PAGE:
Pye were one of the most careless companies on matching record to sleeve … or perhaps their stationery department kept running out of the right bags.
The earliest Pye International discs came in the same generic sleeves as other Pye singles but with a different blue and gold centre. Then they designed a Pye International blue and white sleeve. There are at least three versions, and the “Distributed by Pye Group Records” can be straight or diagonal. They seem to have co-existed,
I’ll Be With you In Apple Blossom Time: Rosemary June January 1959 #25005 . Dark turquoise /gold centre, November 1958 onward. Rosemary June was American, but the record was a bigger hit in Britain.
High Hopes: Dave King 1959 #25032, changed design in retailer numbered sleeve. King was British, working in the USA
The Lonely Man Theme: Cliff Adams Orchestra. 1960, #25056 a generic Pye group sleeve. was often used on Pye International discs. This would continue.
Because They’re Young: James Darren July 1960 #25059 last single with this sleeve. This is a replica of later version. Dark blue centre
I’m Talking About You: Chuck Berry 1961. Only Chuck Berry disc on a blue label (& most copies are later reissues, so red & yellow)
Blue Moon: The Marcels April 1961, getting lighter and more legible
The switch from dark blue to light blue centres comes late in 1961, with the lighter centre being very short-lived. James Darren’s Goodbye Cruel World (November 1961) appears both with dark blue centres, and light blue. The follow-up, Her Royal Majesty, in March 1962 exists with dark blue centres and red and yellow centres
Peanut Butter: The Marathons July 1961
If You Gotta Make A Fool of Somebody: James Ray 1961 February 1962
When the iconic red and yellow label was introduced there was a time lag, and many 1962 to 1963 red and yellow discs came initially in the blue and white sleeve, the same being true of Cameo-Parkway and Colpix.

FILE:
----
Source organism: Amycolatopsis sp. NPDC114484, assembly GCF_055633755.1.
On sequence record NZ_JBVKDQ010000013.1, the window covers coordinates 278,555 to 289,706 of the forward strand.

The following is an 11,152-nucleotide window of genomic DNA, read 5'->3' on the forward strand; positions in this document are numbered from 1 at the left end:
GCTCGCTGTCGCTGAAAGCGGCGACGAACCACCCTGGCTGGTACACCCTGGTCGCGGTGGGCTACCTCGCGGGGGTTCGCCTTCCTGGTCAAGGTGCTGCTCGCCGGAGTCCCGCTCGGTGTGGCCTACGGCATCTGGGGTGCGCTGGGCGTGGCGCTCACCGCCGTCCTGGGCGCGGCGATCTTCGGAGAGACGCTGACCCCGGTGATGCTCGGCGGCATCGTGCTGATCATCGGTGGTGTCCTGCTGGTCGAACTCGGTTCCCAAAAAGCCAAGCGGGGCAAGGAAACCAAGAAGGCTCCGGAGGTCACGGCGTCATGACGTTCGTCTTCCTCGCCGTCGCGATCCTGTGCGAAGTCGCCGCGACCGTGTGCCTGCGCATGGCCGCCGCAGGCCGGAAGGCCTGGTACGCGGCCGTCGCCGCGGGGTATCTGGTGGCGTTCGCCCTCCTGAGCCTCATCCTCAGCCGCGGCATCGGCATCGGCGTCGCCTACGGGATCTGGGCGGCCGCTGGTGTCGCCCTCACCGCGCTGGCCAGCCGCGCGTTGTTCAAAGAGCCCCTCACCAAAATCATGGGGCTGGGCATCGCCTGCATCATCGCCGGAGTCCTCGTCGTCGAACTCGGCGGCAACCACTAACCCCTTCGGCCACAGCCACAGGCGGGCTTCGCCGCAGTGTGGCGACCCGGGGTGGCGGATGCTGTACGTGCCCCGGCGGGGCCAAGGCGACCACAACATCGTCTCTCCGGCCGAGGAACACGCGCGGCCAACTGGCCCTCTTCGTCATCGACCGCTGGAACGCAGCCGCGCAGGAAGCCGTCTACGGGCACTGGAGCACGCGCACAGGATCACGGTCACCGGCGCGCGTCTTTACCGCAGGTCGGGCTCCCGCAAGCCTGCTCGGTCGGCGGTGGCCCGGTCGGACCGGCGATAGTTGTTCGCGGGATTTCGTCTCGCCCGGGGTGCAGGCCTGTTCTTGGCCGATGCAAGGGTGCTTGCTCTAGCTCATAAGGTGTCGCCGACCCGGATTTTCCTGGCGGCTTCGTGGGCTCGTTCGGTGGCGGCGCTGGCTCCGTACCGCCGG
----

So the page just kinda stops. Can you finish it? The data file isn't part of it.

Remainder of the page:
Pye changed to pink sleeves, and generic Pye sleeves appeared on many Pye International singles:
The Things We Did Last Summer: Shelley Fabares, August 1962, 7N 25166. Note COLPIX logo on centre label
Mamma Keep Your Big Mouth Shut: Bo Diddley, 1964 7N 2528, two years on, R&B centre. As bought new by me.
Crazy For My Baby: Willie Dixon, 1964 7N2570, bought by a friend in a blue sleeve new!
The return of a few blue sleeves come around the yellow to pink transition in 1965. Perhaps Pye found a few boxes of blue sleeves at the back of the warehouse and used them up when the yellow ran out, just before they switched to pink centres. They probably didn’t want to bother running off more yellow sleeves
Hi Heel Sneakers: Tommy Tucker, Pye International 1964, no R&B on centre
Long Tall Shorty: Tommy Tucker, Pye International 1964 R&B centre, but not R&B sleeve
Both bought new by me.
Little Girl: Howling Wolf, 1964. Both copies as bought new by friends. One is pretty in pink,the other got the full R&B sleeve
The yellow sleeve lasted till 1965. However, there are a number of “bought 1964” discs in old blue Pye International sleeves. When I say ‘bought 1964’ I mean bought by me, myself and I, new.
Laugh Laugh: The Beau Brummels July 1965, 7N 25293 push out centre
This Is My Prayer: The Ray Charles Singers 1965 7N 25500 closed centre
At that point Pye introduced its uniform group pink sleeve and uniform pink centre labels, with a different black top on the centre for Pye, Pye International and Piccadilly. The earliest pink Pye International release is probably The Shirelles Are You Still My Baby (7N 25288) in January 1965.
Psychotic Reaction: Count Five 1966 duller pink
The Lament of The Cherokee Reservation Indian: Don Fardon, 1967, duller pink
Blues Festival: EP 1964, many EPs had closed centres
The Blues Vol 1 Part 2 EP, 1965 or later pressing. It’s rare to find pink centre EPs
Laugh Laugh: The Beau Brummels, 7N 27293 1965 demo
I’ve Got A Lot of Love Left In Me: Maxine Brown, January 1967 demo, pink sleeve
People Got To Be Free: Dionne Warwick, May 1969 demo, blue sleeve
Generic stayed through the rest of the label’s history. There was a switch to light blue in 1967, then a slightly firmer blue with the return of the black top from 1968 to 1974.
Love’s Theme: The Love Unlimited Orchestra 1973 7N 25635. The record had a long chart run as the sleeves switched design, so appears in both designs. The blue is older so more sought after
Early in 1974, they switched to the pink merging into plum design. If you look carefully at the centre labels, the basic paper stock is the same as Pye, and “International” is overstamped below the logo at the same time as the title information was overstamped.
Long Live Love: Olivia Newton-John 1974, sleeve front
Gypsy: Chubby Checker, 1973 7N 25620, sleeve reverse
The final label was black and white. I Can’t Get Enough by Kelly Marie has a Pye International label with a PRT logo as well.